DRAFT: This module has unpublished changes.

Career Skills


The Career ePortfolio Evaluation Rubric is built on the following NACE 2012 Job Outlook Survey: careerabilities_skills_job.docx


What abilities and characteristics do employers look for in a job applicant?

When it comes to the importance of candidate skills/qualities, employers are looking for team players and candidates who have strong verbal communication skills, according to respondents to NACE’s Job Outlook 2012 survey.  

Survey participants rated “ability to work in a team structure” and “ability to verbally communicate with persons inside and outside the organization” as the two most important candidate skills/qualities. These are followed by candidates’ “ability to make decisions and solve problems,” “ability to obtain and process information,” and “ability to plan, organize, and prioritize work.”  

The least important candidate skills/qualities on the list are the “ability to create and/or edit written reports” and the “ability to sell or influence others.” 


Following is the list of the employer ratings:  


Weighted average rating* 

Ability to work in a team structure


Ability to verbally communicate with persons inside and outside the organization



Ability to make decisions and solve problems


Ability to obtain and process information


Ability to plan, organize, and prioritize work


Ability to analyze quantitative data


Technical knowledge related to the job


Proficiency with computer software programs


Ability to create and/or edit written reports


Ability to sell or influence others


*5-point scale, where 1=Not important; 2=Not very important; 3=Somewhat important; 4=Very important; and 5=Extremely important 

Source: Job Outlook 2012, National Association of Colleges and Employers 

The Job Outlook 2012 survey was conducted August 3 through September 23, 2011, among NACE employer members; 244, or 26.8 percent, took part. The report is available to NACE members at www.naceweb.org/job_outlook_2012/  


What Goes Into Your ePortfolio?

    • Inviting Landing or Welcome Page
    • Bio or About Me Section with visions, goals and logo
    • Interactive Resume
    • Artifacts that demonstrate your professional abilities and skills
    • Artifacts that demonstrate connections between your academic, career, service and personal (interests) lives
    • Presentation formats that demonstrate a wide range of multimedia use (images and video)
    • Evidence-based reflective pieces that demonstrate critical, analytical and creative thinking skills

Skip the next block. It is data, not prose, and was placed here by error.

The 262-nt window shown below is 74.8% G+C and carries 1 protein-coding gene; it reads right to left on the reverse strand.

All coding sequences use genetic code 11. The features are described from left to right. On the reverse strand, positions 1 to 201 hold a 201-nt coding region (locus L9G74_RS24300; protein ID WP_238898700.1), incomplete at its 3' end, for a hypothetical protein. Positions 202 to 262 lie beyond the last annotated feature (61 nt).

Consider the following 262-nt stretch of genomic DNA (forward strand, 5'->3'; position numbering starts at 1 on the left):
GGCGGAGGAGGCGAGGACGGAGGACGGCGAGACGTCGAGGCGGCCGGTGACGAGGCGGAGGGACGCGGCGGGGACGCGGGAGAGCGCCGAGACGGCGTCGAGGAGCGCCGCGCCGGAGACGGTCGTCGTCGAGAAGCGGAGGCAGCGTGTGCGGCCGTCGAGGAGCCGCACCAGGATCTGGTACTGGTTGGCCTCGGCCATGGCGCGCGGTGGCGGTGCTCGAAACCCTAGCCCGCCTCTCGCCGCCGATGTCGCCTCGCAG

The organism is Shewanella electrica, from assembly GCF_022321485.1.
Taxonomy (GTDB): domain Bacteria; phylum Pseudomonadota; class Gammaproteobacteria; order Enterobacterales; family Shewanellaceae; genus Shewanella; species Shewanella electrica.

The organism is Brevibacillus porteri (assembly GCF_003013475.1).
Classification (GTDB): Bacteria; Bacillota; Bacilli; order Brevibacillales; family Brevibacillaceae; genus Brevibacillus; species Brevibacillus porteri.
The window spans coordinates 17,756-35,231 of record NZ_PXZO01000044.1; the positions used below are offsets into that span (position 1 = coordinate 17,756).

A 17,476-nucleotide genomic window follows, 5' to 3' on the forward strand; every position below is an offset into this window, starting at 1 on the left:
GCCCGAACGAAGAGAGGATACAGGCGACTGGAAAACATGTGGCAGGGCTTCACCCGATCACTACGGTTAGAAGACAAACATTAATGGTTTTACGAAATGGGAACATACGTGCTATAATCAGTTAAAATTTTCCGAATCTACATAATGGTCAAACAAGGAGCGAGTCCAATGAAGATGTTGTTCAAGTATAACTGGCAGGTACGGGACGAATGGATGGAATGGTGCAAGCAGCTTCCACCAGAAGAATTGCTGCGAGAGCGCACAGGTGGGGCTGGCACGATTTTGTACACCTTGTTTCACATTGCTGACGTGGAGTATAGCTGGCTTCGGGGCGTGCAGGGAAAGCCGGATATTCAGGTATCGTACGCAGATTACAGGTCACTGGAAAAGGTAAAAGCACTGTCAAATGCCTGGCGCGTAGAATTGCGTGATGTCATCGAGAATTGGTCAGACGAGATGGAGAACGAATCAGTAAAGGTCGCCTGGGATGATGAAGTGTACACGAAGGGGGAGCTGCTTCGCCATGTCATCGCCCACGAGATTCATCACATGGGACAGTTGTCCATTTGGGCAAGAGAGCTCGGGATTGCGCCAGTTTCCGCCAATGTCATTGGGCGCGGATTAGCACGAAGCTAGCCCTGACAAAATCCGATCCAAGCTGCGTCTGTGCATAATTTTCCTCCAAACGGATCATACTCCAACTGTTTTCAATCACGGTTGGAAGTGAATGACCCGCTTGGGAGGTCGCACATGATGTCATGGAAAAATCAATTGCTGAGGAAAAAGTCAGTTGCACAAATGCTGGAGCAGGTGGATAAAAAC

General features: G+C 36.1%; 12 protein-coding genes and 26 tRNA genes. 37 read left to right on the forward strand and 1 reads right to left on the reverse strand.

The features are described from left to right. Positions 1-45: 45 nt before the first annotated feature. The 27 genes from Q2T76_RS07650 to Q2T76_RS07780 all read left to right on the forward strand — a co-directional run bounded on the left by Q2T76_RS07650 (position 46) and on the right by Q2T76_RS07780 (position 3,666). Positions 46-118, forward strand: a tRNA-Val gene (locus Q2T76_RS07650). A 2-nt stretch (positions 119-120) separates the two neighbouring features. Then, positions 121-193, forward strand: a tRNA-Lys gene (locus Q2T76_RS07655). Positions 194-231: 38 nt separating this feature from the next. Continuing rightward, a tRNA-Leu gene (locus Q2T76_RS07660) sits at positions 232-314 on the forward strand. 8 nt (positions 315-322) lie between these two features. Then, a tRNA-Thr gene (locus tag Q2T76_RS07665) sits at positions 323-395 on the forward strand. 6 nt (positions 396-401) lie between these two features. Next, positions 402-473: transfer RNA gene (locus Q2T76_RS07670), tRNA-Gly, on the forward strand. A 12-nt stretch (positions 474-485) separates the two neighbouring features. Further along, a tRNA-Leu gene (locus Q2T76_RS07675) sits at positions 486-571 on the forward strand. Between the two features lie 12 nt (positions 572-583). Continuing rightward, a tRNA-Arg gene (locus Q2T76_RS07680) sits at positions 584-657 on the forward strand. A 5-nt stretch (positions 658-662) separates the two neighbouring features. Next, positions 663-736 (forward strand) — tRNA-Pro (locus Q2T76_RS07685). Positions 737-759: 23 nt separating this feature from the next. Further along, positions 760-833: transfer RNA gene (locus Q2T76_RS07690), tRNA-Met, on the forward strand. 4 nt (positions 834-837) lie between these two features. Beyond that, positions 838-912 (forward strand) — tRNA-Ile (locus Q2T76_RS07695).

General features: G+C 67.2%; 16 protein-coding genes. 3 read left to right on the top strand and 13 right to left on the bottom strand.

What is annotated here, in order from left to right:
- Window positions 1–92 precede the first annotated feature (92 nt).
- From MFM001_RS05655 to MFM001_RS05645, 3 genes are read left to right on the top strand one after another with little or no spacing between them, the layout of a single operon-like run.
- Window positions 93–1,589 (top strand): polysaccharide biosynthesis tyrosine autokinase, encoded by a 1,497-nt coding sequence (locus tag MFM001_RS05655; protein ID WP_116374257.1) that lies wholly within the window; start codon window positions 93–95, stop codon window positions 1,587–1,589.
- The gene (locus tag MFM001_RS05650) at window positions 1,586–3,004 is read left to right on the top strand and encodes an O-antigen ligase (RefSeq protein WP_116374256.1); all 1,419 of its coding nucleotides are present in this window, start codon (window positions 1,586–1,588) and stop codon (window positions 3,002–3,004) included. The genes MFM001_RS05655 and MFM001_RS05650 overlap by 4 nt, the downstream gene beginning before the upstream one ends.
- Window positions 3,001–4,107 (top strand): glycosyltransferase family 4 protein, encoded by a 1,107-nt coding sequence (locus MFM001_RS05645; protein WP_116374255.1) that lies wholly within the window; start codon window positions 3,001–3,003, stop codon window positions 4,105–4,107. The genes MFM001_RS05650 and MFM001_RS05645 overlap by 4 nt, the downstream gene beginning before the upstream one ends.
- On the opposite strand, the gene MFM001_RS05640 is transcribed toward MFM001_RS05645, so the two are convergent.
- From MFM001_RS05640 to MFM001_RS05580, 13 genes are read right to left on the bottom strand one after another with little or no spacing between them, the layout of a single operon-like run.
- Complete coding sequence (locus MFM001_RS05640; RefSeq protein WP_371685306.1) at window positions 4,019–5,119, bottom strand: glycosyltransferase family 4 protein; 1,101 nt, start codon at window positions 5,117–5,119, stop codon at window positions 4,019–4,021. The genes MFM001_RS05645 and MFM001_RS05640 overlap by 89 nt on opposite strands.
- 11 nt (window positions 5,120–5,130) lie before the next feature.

Inquiry and Reflection Prompts

Reflection should be evidenced-based and include how the student applied her/his learned knowledge from a course or activity to other areas of her/his life. When writing a reflection on an assignment or learning experience, keep it simple. It doesn't need to be an essay. Think about these reflection prompts when reviewing your assignment, course, activity, project, program or experience:


  1. What skill or ability did you learn from this experience and did you apply it to other areas of your life?
  2. What about this assignment or program was most useful to you?  Can you see a relationship to other courses or activities in your academic and/or professional career?
  3. How would you recommend this course, project or program to others?  What suggestions would you offer? 
  4. What areas and abilities in your life were strengthened or improved by this course, assignment, project or activity?
  5. List the ways you have grown as a result of this assignment, course, project, activity or program.
  6. What problems did you encounter and how did you solve them?
  7. What risks did you take and what did you discover about yourself? 
  8. What strengths and talents did you discover and demonstrate by doing this assignment/activity?
  9. If you had it to do all over again, would you?  Why?  What would you change?
  10.  How did this experience prepare you for your professional career?

Get Started

  1. Go to https://stonybrook.digication.com to create your eportfolio
  2. Login with your NetID (Username) and your Net Password
  3. Hit Accept
  4. Click green Create button (top right4.  Type your name for Title
  5. Click on Showcase ePortfolio Template6.  Make your shell Public    
  6. (you can hide things within shell)
  7.  Allow Tags
  8.  Submit
  9.  Get Started


Quick Start Guide - https://stonybrook.digication.com/eportfolio-help

Look for examples of the various eportfolios in the eportfolio directory at http://tinyurl.com/DigiDirectoryand this year’s Model ePortfolios at Spotlight on ePortfolios at http://tinyurl.com/SpotlightEportfolios



For further questions or comments about eportfolios and reflection, please contact
Nancy Wozniak, Learning Architect and ePortfolio Project Manager,
The Faculty Center, S1464 Frank Melville Memorial Library, Stony Brook University, Stony Brook, NY 11794. 
Phone 631-632-2781 (22781) • Fax 631-632-9803 • Email nancy.wozniak@stonybrook.edu

DRAFT: This module has unpublished changes.